This past July, the AARP wrote an article about common myths about our aging brains. The information was taken from a report by the Global Council on Brain Health (GCBH).
The GCBH is a group of scientists, scholars, policy experts and health professionals.
The 7 myths they debunked were as follows:
Older people can't learn new things.
You're stuck with the brain you're born with.
Experts don't have a clue on how the brain works.
Dementia is inevitable as we age.
Learning a new language is for young people.
Older people are doomed to forget.
Memory training is enough.
The recent discoveries of neurogenesis, ability to grow new neurons, and neuroplasticity, ability for our brain to adapt and build new neurological connections, have made many of these myths easily dismissed.
Cognitive decline is a natural part of aging, but with the avoidance of disease we truly do have the power to control the rate at which that decline happens.
Studies before demonstrated that older adults were lacking in certain cognitive skills compared to their younger counterparts, however, many of these studies had the two age groups taking some type of test.
Younger adults are used to taking tests, many may even still be in school or just recently got out. Older adults may not have been is an examination setting for quite some time.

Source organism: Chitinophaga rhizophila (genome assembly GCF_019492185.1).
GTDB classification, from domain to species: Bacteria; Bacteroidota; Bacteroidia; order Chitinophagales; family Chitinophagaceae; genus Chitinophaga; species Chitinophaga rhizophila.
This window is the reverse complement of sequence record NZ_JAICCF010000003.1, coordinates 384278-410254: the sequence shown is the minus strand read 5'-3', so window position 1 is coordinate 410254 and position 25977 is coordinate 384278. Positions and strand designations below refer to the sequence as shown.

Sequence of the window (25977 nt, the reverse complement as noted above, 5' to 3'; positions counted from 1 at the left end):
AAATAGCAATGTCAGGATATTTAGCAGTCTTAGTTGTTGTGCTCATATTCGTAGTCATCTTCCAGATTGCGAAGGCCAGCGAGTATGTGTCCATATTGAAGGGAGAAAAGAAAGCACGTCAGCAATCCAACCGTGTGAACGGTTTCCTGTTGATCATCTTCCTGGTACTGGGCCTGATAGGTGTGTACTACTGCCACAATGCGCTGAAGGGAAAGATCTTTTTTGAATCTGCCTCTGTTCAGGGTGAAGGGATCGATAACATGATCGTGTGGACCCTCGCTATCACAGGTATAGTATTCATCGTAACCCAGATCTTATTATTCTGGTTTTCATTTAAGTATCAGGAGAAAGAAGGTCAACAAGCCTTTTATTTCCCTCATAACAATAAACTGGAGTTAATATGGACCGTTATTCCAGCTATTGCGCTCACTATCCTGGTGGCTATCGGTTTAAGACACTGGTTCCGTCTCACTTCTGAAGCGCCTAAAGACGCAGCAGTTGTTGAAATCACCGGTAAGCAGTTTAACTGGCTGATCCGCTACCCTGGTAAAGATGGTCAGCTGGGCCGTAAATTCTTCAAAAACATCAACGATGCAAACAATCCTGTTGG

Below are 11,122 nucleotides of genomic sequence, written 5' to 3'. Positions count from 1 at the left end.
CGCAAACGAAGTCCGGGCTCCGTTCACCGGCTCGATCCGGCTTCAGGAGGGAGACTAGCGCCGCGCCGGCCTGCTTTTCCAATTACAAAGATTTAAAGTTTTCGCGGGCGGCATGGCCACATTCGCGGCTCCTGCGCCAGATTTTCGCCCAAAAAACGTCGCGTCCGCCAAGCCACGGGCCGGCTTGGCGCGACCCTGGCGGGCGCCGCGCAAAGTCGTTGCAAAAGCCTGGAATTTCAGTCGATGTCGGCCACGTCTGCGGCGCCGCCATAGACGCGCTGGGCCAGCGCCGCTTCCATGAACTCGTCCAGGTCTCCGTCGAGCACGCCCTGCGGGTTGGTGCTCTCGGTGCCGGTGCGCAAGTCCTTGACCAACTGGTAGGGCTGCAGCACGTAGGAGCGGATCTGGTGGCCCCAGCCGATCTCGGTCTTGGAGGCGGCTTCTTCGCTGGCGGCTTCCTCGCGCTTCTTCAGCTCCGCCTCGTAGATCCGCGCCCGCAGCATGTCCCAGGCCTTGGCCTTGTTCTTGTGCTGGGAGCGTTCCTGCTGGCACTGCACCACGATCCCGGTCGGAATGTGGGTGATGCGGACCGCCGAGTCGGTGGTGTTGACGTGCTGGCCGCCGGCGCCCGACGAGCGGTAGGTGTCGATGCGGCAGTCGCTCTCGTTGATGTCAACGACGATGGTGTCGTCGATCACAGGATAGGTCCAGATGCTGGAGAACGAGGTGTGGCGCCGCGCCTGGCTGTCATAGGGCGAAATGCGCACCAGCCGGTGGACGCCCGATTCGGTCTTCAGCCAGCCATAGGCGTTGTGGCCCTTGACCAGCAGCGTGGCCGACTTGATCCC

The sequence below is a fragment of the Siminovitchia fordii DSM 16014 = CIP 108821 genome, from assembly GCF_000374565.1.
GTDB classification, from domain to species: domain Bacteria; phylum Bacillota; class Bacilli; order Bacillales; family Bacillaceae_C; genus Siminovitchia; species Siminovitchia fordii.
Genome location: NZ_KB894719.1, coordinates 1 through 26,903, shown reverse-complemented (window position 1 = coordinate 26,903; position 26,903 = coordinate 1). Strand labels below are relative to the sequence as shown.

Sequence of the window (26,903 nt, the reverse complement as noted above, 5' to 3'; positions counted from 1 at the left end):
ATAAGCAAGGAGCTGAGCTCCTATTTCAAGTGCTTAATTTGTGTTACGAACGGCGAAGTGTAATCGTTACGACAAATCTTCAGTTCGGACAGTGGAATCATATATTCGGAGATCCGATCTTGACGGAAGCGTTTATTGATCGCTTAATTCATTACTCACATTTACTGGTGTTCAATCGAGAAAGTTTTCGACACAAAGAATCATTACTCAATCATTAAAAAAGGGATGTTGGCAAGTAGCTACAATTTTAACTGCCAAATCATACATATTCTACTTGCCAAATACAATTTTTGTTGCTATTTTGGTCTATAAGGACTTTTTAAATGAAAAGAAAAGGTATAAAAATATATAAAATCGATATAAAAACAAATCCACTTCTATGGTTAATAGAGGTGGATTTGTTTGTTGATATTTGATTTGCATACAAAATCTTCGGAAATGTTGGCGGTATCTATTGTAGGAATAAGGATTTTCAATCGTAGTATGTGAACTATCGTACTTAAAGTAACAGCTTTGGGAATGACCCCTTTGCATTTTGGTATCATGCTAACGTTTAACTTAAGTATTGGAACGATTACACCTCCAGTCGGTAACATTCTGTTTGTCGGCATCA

When scientists realized this, they revisited some of these studies and allowed for those older adults to partake in training and their cognitive scores increased.
This just shows that the "USE IT OR LOSE IT" mantra does have some truth to it.
Most decline happens in the areas we are no longer using as much, for some that may be language, others numbers.
The key is to continue to challenge your brain.
Take some advice from the AARP article - learn a new language, take up a musical instrument, or become a pro poker player!
Just remember that the more you use your brain the less you will lose.
And of course keep that body moving so that you can maintain your health and fend off any disease related declines.
If you want to read the whole AARP article you can find the link below.